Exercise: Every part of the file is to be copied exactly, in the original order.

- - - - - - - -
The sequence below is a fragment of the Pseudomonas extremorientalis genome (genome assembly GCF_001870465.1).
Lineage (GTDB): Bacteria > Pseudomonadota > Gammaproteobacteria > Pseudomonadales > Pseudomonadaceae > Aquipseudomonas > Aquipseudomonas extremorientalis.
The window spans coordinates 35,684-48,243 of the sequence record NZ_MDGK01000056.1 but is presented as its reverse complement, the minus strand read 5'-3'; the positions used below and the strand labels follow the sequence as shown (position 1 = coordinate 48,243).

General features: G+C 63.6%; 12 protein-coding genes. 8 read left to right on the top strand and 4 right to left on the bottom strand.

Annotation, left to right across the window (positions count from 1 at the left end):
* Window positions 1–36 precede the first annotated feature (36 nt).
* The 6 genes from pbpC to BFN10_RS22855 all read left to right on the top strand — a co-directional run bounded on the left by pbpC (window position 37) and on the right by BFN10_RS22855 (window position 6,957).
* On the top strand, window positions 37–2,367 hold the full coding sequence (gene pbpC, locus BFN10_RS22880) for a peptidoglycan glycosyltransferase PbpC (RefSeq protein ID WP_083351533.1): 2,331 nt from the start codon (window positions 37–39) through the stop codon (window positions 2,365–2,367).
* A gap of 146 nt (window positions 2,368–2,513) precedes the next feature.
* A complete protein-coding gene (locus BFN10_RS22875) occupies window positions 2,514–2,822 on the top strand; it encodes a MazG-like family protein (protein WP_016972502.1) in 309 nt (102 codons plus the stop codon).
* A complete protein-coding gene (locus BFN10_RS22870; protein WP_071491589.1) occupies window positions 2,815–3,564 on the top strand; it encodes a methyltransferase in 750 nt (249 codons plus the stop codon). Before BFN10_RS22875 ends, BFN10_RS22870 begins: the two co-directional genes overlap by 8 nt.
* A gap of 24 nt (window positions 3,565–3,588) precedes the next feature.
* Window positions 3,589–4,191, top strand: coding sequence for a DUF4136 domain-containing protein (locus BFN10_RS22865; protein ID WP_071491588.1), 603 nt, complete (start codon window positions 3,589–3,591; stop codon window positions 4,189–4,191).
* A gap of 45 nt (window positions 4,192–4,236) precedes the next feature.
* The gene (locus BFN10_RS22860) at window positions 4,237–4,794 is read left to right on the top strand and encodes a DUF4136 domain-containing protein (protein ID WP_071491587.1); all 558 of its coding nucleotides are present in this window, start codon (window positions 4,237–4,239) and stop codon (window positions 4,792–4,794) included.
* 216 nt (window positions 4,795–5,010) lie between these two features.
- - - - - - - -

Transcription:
The sequence below is a fragment of the Pseudomonas extremorientalis genome (genome assembly GCF_001870465.1).
Lineage (GTDB): Bacteria > Pseudomonadota > Gammaproteobacteria > Pseudomonadales > Pseudomonadaceae > Aquipseudomonas > Aquipseudomonas extremorientalis.
The window spans coordinates 35,684-48,243 of the sequence record NZ_MDGK01000056.1 but is presented as its reverse complement, the minus strand read 5'-3'; the positions used below and the strand labels follow the sequence as shown (position 1 = coordinate 48,243).

General features: G+C 63.6%; 12 protein-coding genes. 8 read left to right on the top strand and 4 right to left on the bottom strand.

Annotation, left to right across the window (positions count from 1 at the left end):
* Window positions 1–36 precede the first annotated feature (36 nt).
* The 6 genes from pbpC to BFN10_RS22855 all read left to right on the top strand — a co-directional run bounded on the left by pbpC (window position 37) and on the right by BFN10_RS22855 (window position 6,957).
* On the top strand, window positions 37–2,367 hold the full coding sequence (gene pbpC, locus BFN10_RS22880) for a peptidoglycan glycosyltransferase PbpC (RefSeq protein ID WP_083351533.1): 2,331 nt from the start codon (window positions 37–39) through the stop codon (window positions 2,365–2,367).
* A gap of 146 nt (window positions 2,368–2,513) precedes the next feature.
* A complete protein-coding gene (locus BFN10_RS22875) occupies window positions 2,514–2,822 on the top strand; it encodes a MazG-like family protein (protein WP_016972502.1) in 309 nt (102 codons plus the stop codon).
* A complete protein-coding gene (locus BFN10_RS22870; protein WP_071491589.1) occupies window positions 2,815–3,564 on the top strand; it encodes a methyltransferase in 750 nt (249 codons plus the stop codon). Before BFN10_RS22875 ends, BFN10_RS22870 begins: the two co-directional genes overlap by 8 nt.
* A gap of 24 nt (window positions 3,565–3,588) precedes the next feature.
* Window positions 3,589–4,191, top strand: coding sequence for a DUF4136 domain-containing protein (locus BFN10_RS22865; protein ID WP_071491588.1), 603 nt, complete (start codon window positions 3,589–3,591; stop codon window positions 4,189–4,191).
* A gap of 45 nt (window positions 4,192–4,236) precedes the next feature.
* The gene (locus BFN10_RS22860) at window positions 4,237–4,794 is read left to right on the top strand and encodes a DUF4136 domain-containing protein (protein ID WP_071491587.1); all 558 of its coding nucleotides are present in this window, start codon (window positions 4,237–4,239) and stop codon (window positions 4,792–4,794) included.
* 216 nt (window positions 4,795–5,010) lie between these two features.